Ford, Martin. Architects of Intelligence: The truth about AI from the people building it (p. 2). Packt Publishing. Kindle Edition.

More to come...

Tuesday, October 29, 2019

How the “culture of science” plays into the “reproducibility crisis”

A call for interested, knowledgeable interviewees.

We’re making an NIH-funded podcast on a very important topic! Maybe we want to interview you!
Tiffany Doherty

We are creating a podcast about science culture! Specifically, it is a podcast that will be accompanied by educational modules (all NIH funded) addressing how the “culture of science” plays into the “reproducibility crisis”.

We are focusing on the “why” behind the “how”. Meaning rather than focusing on p-hacking/image duplication/fabricated data, we’re focusing on what drives people to p-hack/duplicate images/fabricate data. We want to examine, among other things, the incentive systems put into place by universities, granting agencies, & publishers, and how that contributes to poor research.

A (non-exhaustive) list of things we plan to cover:

  • How quantity over quality is rewarded in hiring, tenure/promotion, funding, publishing
  • Media coverage (fame factor and how the media doesn’t report on null results)
  • Conflicts of interest (professional, ideological, financial)
  • Poor oversight/mentoring (including how that can trickle down scientific “generations”)
  • Authority structure
Particularly in terms of those last two: We want to talk to people who have felt pressure from mentors (likely during grad school or postdoc) to conduct inappropriate analyses and/or other data/publication related tasks for the sake of publishing specific and/or significant results. We want to hear from you whether you felt comfortable doing what was asked of you or not, whether you complied or did not. There is no judgement, only the wish to talk about an issue that is difficult to quantify precisely because we do not talk about it. We can take measures to anonymize you if you prefer.

If you have stuff to say about any of the above, we want to hear from you!!! You can e-mail Tiffany at or DM her on Twitter @DrTiff_

We’ll likely conduct a pre-interview over the phone (less than 20 minutes) to make sure we’ll have plenty of relevant and interesting things to discuss, and if we all feel like it’s a go, we’ll get you scheduled for an interview. We’ll come to you and work around your schedule. The interview itself would be around an hour, and it’s not live, so we can edit anything. Very low pressure. We want this to be as easy on you as possible.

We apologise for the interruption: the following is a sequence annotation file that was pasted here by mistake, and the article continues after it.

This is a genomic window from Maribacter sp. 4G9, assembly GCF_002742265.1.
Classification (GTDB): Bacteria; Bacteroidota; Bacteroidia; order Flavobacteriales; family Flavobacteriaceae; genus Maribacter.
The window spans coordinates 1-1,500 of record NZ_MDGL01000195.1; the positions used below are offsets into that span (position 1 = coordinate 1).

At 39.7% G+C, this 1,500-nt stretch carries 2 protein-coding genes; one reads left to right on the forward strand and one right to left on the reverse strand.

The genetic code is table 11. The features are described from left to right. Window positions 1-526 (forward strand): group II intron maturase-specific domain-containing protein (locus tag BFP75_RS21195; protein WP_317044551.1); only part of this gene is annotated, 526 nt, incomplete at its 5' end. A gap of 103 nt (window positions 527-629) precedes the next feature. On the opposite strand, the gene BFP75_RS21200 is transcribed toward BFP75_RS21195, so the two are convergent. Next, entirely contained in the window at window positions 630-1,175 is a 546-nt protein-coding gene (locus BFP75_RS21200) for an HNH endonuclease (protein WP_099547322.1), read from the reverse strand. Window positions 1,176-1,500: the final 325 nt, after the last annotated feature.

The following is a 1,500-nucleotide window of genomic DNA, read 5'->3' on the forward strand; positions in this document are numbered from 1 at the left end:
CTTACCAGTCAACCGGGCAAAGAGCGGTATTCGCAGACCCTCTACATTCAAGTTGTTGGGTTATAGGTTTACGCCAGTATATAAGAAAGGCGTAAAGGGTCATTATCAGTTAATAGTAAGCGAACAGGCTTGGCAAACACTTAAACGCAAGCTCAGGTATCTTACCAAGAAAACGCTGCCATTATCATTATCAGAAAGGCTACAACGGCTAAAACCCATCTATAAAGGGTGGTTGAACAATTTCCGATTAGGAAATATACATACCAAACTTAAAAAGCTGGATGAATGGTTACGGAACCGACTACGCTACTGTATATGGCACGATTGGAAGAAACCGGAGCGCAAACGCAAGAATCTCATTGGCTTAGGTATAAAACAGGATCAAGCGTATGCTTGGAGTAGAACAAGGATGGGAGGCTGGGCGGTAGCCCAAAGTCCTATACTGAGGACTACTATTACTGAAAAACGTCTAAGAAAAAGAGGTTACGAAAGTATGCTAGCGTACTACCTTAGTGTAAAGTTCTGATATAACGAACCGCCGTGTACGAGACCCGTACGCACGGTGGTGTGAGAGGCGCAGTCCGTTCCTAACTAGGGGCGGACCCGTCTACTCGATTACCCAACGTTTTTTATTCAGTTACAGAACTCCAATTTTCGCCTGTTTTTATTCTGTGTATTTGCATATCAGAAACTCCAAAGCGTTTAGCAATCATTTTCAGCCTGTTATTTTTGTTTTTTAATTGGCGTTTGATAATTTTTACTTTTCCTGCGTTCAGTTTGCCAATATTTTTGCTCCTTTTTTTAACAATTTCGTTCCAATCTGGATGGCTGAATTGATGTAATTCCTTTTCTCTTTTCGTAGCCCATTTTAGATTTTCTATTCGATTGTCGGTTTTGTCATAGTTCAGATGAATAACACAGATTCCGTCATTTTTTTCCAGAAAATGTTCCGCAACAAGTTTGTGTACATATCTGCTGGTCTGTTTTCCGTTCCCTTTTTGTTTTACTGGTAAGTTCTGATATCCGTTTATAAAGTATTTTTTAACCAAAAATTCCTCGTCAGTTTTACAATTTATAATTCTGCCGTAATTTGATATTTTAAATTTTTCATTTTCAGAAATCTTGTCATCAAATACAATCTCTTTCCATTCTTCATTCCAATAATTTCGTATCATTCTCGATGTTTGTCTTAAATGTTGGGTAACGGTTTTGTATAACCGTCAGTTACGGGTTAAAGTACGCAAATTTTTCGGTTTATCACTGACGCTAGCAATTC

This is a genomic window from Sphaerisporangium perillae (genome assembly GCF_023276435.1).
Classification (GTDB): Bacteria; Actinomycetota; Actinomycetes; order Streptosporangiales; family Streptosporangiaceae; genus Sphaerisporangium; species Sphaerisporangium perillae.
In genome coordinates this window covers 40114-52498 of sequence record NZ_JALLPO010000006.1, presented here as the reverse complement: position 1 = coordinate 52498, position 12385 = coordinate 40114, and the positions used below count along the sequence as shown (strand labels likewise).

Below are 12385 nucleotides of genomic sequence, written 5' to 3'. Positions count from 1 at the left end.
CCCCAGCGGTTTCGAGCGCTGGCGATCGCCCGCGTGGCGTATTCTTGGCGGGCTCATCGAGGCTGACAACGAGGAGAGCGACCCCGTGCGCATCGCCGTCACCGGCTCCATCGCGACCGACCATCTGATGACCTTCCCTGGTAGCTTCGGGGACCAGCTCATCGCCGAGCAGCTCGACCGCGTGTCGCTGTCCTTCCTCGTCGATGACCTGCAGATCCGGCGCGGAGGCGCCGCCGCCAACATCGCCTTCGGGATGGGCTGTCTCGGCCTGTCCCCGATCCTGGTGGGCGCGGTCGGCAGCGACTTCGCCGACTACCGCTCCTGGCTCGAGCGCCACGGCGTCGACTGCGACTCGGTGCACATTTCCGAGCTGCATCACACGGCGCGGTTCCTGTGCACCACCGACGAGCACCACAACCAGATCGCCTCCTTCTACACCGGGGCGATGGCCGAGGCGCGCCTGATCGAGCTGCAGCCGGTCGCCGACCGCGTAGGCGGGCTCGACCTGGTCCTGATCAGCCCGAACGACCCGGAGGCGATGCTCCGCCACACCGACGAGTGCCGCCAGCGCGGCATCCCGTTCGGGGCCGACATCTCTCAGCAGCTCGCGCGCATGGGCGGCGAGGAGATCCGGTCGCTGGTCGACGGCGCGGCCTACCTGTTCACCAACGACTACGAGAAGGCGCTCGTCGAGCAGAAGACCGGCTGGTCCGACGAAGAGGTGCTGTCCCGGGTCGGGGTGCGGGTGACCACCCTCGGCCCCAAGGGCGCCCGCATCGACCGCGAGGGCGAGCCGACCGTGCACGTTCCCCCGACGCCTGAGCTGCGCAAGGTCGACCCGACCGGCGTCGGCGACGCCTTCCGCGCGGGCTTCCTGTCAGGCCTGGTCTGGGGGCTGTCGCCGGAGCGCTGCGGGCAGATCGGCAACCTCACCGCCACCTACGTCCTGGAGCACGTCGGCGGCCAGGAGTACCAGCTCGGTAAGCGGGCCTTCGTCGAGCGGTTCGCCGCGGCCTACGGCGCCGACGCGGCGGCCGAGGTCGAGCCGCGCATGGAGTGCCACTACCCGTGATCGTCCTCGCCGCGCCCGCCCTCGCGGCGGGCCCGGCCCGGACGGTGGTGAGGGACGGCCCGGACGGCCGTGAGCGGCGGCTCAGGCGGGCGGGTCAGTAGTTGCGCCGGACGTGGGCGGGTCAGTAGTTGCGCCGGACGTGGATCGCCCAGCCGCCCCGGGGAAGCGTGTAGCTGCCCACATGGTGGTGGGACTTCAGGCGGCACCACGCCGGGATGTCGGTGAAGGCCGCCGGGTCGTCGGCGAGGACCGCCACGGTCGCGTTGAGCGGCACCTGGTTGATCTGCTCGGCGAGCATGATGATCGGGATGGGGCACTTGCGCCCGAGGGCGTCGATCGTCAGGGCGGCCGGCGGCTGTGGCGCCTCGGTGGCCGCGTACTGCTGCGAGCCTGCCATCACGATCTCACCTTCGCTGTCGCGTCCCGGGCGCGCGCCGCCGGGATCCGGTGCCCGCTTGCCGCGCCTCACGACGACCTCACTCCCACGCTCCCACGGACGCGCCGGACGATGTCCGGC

In addition, if you have further topics related to this angle that you think we should consider, we want to hear about it! And if you know someone who would be awesome but not likely to see this, we want to hear about them, too!
Originally posted at The Incidental Economist. Important topic.

I spoke with Dr. Doherty today to encourage this initiative. All that good science stuff. Been riffing on it a lot of late. "Define 'science,'" "Why trust science?"

They need to interview Dr. Oreskes, big-time.


So much to continue to learn. Just finished "Winners Take All." Excellent.

More to come...

Saturday, October 26, 2019

Improving Medicare?

Interesting episode.

I first came to Medicare analytics 26 years ago in 1993, signing on with what was then called the Nevada Peer Review (shortly thereafter re-branded as the HealthInsight Medicare QIO). QIO's, "Quality Improvement Organizations," were mostly state-level non-profits contracted by the then-"HCFA" (Health Care Financing Administration / CMMS Centers for Medicare and Medicaid Services). It would be my first of three tenures with them.
The new "QIO's" were intended to evolve past the Peer Reviews' traditional "beat cop" review / sanction function into progressive QI facilitators. The results were a mixed bag.
In addition to my duties as our Novell LAN administrator, I ground up tons of mostly UB-82 statewide hospital encounter quarterly claims data, using SAS and Stata platforms, resulting in periodic summary tabular, graphics, and narrative reports like this one (pdf).

A quarter century later, we're still fussing over stuff like "hospital readmission rates." I'm not sure that the widespread penetration of EHR's and HIE's has made all that much of a difference.
"Who knew health care could be so complicated?" - President Donald Trump

More to come...